Inaugural event for the Coalition for Black and Jewish Unity inspires passion to fight racism and anti-Semitism.
Jewish baby boomers and their parents may remember the famous photo of Rabbi Abraham Joshua Heschel arm-in-arm with the Rev. Martin Luther King Jr. and other civil rights leaders during the 1965 march from Selma to Montgomery, Ala., to protest segregation. Jewish participants were a major force within the civil rights movement, serving as volunteers in voter registration drives, lawyers working to free jailed protesters, and supporters of the NAACP and the Urban League.
But, in the decades since the civil rights era, some of the positive connections among African Americans and Jews have been eroded by criticism of Israel; the anti-Semitism of Rev. Louis Farrakhan, a prominent black leader; and the out-migration of many Jews (and other whites) from cities where many black residents lived.
“That coalition slipped into a coma and was on life support. God has resurrected this coalition so we can pool our resources socially, economically and politically,” said Rev. Kenneth J. Flowers of Detroit’s Greater New Mt. Moriah Missionary Baptist Church at the coalition’s first event.
In recent years, many Detroit-area synagogues, temples and other Jewish nonprofit organizations, as well as the Jewish News, have worked to build relationships with African American churches and the black community through social action and urban improvement projects. Now, two leading organizations, the Council of Baptist Pastors of Detroit and Vicinity and the Jewish Community Relations Council/AJC, have formed a new partnership, the Coalition for Black and Jewish Unity.
An inaugural event, attended by 160 invited individuals from both communities, was held Feb. 19, during Black History Month, at the Charles H. Wright Museum of African American History in Detroit.
“We are not re-inventing; we are amplifying what exists,” explained David Kurzmann, co-chair of the new coalition and executive director of the Jewish Community Relations Council/AJC. “We are stronger together, and this will be a platform to speak from. The Council of Baptist Ministers has significant influence, and Rev. DeeDee M. Coleman is a great friend of the Jewish community. We are the conveners, not limiting the organizations in the coalition,” he said.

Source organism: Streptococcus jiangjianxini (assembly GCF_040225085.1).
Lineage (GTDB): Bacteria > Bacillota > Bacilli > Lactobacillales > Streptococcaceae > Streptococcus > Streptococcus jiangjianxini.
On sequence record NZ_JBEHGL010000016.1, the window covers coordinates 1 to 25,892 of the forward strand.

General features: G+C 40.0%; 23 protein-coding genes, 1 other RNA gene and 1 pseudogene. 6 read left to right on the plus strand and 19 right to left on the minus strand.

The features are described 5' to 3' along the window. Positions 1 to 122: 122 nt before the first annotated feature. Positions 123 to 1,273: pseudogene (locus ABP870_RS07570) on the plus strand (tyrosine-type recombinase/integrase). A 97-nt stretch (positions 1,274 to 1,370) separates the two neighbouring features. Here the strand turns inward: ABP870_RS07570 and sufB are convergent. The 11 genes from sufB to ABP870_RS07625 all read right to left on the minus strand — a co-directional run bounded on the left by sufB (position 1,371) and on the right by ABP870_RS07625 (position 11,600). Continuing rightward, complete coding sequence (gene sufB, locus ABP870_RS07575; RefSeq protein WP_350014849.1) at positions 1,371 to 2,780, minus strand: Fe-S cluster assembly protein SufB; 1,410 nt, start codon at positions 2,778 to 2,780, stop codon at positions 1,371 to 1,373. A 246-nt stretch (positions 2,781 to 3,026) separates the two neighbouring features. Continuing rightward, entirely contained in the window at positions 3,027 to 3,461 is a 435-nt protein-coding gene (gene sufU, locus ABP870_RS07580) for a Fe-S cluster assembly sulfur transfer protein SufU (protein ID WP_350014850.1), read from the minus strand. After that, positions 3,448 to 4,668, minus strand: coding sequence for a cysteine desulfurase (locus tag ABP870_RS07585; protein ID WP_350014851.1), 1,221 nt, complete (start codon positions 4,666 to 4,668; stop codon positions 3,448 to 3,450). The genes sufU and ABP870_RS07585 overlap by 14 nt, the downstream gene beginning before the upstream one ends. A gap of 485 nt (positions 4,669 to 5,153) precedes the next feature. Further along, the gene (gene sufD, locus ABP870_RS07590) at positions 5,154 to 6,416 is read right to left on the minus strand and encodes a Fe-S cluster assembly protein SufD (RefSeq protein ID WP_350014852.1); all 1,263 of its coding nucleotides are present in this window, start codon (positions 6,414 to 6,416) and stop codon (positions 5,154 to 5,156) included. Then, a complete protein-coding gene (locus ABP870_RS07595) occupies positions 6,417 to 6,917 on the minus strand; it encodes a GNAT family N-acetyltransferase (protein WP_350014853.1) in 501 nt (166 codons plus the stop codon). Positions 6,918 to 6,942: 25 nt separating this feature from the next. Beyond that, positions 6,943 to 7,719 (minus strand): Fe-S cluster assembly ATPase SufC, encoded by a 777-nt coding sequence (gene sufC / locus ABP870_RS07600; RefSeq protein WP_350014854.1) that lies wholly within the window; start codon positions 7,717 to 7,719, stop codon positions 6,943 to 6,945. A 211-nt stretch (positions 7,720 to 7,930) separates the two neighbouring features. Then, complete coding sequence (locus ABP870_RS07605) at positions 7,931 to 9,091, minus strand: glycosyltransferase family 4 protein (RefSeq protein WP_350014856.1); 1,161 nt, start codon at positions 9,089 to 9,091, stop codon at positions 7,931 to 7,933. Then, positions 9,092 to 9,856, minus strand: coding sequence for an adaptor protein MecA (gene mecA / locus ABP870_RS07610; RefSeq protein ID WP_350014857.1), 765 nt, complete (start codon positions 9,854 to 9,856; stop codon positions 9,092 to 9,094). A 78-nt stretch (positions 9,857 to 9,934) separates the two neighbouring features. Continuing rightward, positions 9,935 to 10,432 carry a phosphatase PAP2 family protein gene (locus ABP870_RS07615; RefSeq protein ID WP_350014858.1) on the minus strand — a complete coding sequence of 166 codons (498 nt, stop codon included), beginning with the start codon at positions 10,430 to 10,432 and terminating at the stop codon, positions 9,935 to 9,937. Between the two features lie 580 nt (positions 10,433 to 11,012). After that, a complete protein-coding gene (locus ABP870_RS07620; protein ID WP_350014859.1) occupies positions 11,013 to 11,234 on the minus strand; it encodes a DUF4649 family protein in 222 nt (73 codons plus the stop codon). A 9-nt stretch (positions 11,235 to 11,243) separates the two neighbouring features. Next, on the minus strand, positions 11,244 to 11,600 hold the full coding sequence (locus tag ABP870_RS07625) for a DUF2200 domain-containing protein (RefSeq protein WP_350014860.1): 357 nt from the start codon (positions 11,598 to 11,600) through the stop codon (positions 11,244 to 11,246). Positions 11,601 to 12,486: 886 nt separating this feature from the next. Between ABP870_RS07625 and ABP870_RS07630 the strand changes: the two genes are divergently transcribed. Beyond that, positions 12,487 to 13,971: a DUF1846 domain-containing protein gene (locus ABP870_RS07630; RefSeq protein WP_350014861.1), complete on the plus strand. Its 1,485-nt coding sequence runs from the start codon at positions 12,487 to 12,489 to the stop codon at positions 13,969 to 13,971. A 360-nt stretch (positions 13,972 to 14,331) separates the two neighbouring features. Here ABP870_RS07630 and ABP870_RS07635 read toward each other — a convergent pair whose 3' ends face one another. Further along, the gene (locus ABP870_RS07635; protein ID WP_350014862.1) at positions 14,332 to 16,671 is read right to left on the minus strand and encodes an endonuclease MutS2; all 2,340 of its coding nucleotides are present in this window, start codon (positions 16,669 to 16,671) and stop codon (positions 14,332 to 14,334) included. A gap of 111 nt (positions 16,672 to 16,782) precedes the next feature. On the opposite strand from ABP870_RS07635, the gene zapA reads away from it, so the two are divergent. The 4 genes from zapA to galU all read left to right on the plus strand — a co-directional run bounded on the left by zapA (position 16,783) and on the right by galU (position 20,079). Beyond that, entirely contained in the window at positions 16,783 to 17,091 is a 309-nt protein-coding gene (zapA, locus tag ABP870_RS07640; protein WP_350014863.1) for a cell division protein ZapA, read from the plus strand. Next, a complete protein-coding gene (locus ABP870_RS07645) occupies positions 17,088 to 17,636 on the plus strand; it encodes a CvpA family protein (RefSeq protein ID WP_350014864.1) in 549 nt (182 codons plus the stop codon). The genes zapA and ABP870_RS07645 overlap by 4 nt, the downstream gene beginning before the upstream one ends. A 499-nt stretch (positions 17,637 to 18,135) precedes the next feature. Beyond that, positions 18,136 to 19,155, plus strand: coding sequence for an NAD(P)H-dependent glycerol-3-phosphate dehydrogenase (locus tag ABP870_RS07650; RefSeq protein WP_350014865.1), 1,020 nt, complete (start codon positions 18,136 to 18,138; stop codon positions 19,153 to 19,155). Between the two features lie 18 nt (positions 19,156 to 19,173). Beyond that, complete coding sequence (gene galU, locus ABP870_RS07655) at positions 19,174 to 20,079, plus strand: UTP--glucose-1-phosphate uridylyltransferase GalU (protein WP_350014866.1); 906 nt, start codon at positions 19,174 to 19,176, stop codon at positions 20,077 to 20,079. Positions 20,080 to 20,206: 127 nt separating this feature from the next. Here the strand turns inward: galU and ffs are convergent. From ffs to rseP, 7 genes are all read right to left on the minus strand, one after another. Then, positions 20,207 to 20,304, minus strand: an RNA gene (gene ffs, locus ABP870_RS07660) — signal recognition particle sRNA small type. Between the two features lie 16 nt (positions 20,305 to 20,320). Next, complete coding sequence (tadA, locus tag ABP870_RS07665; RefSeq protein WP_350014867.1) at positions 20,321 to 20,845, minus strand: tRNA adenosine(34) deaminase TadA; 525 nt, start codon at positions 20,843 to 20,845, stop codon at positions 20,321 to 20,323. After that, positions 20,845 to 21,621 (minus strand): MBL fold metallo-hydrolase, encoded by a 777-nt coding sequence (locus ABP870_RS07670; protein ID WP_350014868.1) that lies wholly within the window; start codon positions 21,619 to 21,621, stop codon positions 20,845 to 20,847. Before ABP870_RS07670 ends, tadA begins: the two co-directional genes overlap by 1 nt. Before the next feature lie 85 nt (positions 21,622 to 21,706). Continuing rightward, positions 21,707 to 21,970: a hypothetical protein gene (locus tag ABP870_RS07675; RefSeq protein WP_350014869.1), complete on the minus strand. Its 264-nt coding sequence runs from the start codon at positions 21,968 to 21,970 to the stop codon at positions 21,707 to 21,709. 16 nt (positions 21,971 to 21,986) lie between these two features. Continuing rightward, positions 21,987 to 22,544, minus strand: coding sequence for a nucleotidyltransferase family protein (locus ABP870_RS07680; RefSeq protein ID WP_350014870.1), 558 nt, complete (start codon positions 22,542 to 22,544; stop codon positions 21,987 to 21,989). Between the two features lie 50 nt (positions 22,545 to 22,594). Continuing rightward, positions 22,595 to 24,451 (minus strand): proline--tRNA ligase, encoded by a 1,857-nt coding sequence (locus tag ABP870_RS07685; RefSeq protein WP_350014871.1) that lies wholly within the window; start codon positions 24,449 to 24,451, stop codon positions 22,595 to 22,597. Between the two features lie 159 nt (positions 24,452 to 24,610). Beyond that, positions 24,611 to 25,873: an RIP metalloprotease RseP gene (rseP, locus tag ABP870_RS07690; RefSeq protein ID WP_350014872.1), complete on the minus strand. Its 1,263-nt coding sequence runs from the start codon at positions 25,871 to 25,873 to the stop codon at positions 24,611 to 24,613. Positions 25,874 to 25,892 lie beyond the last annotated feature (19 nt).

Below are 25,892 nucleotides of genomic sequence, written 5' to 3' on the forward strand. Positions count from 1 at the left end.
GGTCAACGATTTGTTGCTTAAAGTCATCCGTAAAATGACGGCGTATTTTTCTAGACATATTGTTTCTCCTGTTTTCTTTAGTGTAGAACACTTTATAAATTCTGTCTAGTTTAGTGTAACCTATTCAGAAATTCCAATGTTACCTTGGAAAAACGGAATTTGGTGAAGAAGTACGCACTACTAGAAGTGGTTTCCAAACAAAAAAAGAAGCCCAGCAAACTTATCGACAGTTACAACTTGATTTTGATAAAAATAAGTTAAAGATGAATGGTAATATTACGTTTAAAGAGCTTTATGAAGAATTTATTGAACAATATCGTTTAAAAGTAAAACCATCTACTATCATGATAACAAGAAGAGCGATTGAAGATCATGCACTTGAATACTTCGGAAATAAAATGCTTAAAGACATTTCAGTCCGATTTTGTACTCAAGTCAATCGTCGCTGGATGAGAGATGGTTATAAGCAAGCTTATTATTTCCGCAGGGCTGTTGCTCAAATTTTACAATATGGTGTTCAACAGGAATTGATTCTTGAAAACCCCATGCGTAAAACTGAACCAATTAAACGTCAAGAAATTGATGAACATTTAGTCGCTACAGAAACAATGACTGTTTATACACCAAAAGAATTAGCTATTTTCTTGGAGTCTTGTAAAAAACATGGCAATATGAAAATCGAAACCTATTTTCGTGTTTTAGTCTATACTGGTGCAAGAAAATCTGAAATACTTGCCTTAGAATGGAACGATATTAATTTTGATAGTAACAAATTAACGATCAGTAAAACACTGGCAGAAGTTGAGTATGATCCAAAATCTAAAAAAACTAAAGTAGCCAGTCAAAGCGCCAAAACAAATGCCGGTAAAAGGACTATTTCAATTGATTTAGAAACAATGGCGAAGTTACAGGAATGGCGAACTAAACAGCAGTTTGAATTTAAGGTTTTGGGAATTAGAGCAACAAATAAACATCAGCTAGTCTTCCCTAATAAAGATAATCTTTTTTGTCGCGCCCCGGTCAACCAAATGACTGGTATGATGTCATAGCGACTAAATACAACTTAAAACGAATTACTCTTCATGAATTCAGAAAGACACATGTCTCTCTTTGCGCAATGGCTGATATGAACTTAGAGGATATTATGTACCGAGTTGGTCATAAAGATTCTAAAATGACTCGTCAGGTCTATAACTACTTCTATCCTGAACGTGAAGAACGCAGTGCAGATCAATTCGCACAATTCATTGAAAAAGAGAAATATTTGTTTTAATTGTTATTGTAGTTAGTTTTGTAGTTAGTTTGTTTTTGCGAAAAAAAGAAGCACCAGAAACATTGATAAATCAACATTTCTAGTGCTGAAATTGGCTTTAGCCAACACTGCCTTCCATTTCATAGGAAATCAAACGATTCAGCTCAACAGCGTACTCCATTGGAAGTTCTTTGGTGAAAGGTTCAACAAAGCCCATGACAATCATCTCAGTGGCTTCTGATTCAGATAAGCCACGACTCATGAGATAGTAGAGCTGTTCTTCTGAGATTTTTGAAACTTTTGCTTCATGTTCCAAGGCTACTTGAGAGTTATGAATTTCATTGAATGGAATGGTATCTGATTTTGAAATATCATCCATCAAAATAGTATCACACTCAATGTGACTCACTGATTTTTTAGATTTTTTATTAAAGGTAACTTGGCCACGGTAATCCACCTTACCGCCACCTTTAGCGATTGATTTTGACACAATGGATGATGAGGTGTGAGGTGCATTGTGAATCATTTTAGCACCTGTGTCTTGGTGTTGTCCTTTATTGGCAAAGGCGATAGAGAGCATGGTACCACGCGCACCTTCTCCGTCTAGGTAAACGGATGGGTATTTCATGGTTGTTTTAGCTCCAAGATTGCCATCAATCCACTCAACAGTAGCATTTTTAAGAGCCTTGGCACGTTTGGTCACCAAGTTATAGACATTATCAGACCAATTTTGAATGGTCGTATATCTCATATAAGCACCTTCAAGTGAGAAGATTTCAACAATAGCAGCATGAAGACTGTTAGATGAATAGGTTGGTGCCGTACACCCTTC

“We should have one voice to have more impact. When things happen in our city, in this world, we can speak to it. Martin Luther King Jr. molded the two communities together. The Jewish people stood with us and died with us,” Coleman reminded the audience. “Yes, we should be one voice and we should speak up against racism and anti-Semitism.”
Daniel Syme, rabbi emeritus of Temple Beth El and a member of the coalition’s advisory council, reflected on his Detroit childhood when his late father, Rabbi M. Robert Syme, became active in the civil rights movement. “African American leaders such as Judge Damon Keith, Rev. Charles Adams and Rev. Nicholas Hood visited our house. Police were outside our home,” he said.
“Tonight, we launch a holy mission. The U.S. is drenched in deceit and falsehood with Trump and the Ku Klux Klan and we must make our stand,” Syme stated forcefully.
Rabbi Marla Hornsten of Temple Israel and president of the Michigan Board of Rabbis is a member of the coalition’s executive council. “We have spoken at each other’s congregations, and we need each other for support and sustenance with the growth of racism and anti-Semitism,” she said.
Mark Jacobs, AIPAC’s Michigan director of African American outreach, said that he became involved because people kept asking him about local black-Jewish relations and domestic issues that were not part of his AIPAC work. He said that Charlottesville, with its stark display of racism and anti-Semitism, was a catalyst to establish the coalition. “This will strengthen the bond between our communities. One cannot go at this alone,” he said.
The leadership for the new coalition is shared 50-50 between the black and Jewish communities.
The program included an excerpt of the documentary film Shared Legacies: The African-American Jewish Alliance and comments by filmmaker Shari Rogers. The film focuses on Dr. King’s relationship with the Jewish community and the alliance of the black and Jewish communities during the civil rights era.
The coalition’s reception and dinner at Wright Museum were supported by a grant from the Ravitz Foundation, based in Farmington Hills. The foundation was created by the late Edward Ravitz, who was raised in Detroit and later became a major residential builder in the Kalamazoo area. The foundation has contributed to the American Jewish Committee, now part of JCRC/AJC, for its Muslim-Jewish program.
“The coalition is a wonderful start at building bridges and taking some badly needed action,” said Carole Shifman, executive director of the Ravitz Foundation.
According to its leaders, the coalition will work to expand its reach into both communities through joint lectures, films, Holocaust Remembrance Day and Martin Luther King Day commemorations, and leadership development with the goal of promoting unity and positive relationships.
While some of these activities have been ongoing for years, Kurzmann says that the coalition will strive to increase cooperation and coordination. The goal is to be a unified voice to counter “hateful words and actions that threaten the lives and well-being of our people,” he said.